Assessment of surgical treatment of Eagle’s syndrome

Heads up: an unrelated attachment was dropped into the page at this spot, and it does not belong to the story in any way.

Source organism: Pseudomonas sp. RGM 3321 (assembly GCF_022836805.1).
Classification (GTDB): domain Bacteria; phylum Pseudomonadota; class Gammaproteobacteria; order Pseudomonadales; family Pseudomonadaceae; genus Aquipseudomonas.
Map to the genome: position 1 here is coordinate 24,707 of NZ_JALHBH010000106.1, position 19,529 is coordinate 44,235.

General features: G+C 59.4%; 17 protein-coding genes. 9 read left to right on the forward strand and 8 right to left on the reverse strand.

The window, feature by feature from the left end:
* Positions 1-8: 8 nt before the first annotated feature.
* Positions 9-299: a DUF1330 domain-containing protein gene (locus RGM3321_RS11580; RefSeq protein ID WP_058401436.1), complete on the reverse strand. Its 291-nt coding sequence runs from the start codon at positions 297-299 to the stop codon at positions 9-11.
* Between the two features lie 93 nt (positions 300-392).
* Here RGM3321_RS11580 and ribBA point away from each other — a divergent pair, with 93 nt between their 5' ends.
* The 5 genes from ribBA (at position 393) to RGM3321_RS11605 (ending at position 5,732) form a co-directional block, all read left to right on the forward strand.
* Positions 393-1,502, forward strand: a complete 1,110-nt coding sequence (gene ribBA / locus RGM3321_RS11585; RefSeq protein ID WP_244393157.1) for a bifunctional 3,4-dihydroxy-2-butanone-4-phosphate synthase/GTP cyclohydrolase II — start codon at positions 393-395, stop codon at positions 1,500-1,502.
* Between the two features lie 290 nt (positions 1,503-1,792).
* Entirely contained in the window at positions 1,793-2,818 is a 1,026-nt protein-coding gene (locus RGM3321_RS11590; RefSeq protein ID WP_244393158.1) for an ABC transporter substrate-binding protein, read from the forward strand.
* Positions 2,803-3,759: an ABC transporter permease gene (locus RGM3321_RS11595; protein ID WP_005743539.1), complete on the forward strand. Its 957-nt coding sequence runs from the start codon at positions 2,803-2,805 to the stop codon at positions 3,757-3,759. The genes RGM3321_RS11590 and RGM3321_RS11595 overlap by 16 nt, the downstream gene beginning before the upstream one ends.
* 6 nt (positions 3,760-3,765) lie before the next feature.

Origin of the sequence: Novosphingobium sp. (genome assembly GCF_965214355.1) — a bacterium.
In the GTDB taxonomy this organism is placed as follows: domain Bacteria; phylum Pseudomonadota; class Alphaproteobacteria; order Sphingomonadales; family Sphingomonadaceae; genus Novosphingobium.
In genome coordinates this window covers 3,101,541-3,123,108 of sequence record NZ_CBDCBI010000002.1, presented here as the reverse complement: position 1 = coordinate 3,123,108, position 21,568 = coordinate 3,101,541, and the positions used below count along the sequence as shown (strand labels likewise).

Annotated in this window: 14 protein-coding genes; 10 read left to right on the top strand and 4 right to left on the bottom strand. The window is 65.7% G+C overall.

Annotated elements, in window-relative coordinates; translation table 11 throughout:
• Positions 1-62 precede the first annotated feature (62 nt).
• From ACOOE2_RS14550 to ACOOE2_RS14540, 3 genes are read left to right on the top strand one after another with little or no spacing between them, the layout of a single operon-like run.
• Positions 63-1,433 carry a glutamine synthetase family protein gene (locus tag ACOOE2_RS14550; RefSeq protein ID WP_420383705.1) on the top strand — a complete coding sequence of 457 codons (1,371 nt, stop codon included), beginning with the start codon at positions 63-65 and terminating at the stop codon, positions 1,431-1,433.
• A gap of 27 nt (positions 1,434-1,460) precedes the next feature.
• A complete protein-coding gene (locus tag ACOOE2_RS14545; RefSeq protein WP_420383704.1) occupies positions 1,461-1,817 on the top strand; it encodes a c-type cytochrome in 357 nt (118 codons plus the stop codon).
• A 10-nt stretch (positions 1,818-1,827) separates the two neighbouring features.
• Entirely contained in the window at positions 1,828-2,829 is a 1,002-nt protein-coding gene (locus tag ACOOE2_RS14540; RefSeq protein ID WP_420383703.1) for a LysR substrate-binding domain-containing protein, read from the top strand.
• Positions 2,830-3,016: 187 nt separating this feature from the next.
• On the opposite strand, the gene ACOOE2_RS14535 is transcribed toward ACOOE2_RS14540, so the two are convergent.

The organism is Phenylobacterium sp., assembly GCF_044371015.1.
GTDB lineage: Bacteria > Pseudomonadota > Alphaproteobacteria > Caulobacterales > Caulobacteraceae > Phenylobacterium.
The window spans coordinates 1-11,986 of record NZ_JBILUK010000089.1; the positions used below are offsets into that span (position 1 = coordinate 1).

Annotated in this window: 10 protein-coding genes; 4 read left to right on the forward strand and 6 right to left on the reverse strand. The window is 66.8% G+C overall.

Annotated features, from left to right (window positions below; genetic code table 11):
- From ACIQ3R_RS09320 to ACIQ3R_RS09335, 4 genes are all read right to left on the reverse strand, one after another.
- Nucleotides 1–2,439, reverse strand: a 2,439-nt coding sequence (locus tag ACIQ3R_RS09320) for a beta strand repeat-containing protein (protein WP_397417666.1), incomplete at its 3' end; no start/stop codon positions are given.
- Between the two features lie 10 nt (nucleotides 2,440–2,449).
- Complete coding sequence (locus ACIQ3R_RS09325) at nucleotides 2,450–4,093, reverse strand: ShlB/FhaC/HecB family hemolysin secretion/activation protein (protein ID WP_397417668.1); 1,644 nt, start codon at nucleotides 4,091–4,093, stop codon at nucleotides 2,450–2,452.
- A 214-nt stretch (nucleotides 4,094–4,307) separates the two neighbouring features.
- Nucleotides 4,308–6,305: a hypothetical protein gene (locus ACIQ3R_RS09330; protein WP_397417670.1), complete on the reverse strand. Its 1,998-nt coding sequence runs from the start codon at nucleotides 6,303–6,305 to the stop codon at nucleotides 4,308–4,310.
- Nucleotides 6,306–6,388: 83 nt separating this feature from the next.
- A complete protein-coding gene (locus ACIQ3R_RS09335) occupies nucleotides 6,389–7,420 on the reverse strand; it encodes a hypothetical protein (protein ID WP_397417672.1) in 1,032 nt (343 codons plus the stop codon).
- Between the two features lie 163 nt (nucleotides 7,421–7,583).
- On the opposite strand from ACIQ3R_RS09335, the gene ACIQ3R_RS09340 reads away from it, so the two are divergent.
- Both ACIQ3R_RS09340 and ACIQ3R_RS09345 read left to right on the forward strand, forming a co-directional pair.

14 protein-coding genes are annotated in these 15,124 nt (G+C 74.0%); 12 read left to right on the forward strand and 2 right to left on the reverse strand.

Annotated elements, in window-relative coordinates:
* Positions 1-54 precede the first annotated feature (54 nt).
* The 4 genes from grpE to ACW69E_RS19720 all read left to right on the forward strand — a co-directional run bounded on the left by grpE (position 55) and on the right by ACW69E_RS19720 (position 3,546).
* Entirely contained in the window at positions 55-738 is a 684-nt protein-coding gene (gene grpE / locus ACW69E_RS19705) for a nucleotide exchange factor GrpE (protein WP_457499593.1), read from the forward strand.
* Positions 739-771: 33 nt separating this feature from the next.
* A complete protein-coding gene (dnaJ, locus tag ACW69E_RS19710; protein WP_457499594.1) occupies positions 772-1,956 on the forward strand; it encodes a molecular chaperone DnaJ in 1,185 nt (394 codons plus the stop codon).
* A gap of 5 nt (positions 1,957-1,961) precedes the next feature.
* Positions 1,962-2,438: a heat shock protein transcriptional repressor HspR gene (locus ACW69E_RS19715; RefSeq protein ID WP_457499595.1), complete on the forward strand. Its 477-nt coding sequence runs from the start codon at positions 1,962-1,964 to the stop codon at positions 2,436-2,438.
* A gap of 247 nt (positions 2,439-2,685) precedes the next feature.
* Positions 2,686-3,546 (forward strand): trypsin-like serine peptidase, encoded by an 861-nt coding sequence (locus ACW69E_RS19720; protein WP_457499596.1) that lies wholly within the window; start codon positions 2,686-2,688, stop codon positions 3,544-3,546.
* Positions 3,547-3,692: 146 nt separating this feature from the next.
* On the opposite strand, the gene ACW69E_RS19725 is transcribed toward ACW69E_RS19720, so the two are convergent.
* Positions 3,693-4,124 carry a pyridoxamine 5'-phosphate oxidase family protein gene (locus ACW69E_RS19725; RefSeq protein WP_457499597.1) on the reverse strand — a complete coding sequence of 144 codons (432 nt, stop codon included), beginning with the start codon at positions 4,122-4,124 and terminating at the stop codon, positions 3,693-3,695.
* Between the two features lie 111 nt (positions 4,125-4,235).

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Introduction: The aim of the study was to assess the effectiveness of surgical treatment of patients with Eagle’s syndrome, taking into account both early and late results. Material and methods: The study group consisted of 15 patients who underwent resection of the styloid process due to Eagle syndrome in the period of 2005–2017. During the follow-up visit, the patients were asked to fill in a post-operative questionnaire that compared the pre-operative symptoms and their severity with the patients’ current health condition. The VAS pain scale was used to assess each symptom, and the Laitinen scale was used to assess the quality of life. Data from patients’ medical records were also included. The results of the surveys were subjected to statistical analysis. Results: The study showed that in 11 out of 15 cases there was a significant improvement in the level of pain (70.5% on average) and an improvement in quality of life (on average 65%) comparing to the pre-operative condition. The Wilcoxon test for binding pairs, the Mann-Whitney test, the Kruskal-Wallis test and the Spearman correlation coefficient were used in the statistical analysis. There were statistically significant correlations between the recorded improvement rate and the length of the resected styloid process and its setting. Discussion: The study proved that resection of prolonged styloid process from extraoral approach in most cases is an effective method of treatment of Eagle syndrome, that carries low risk of complications.
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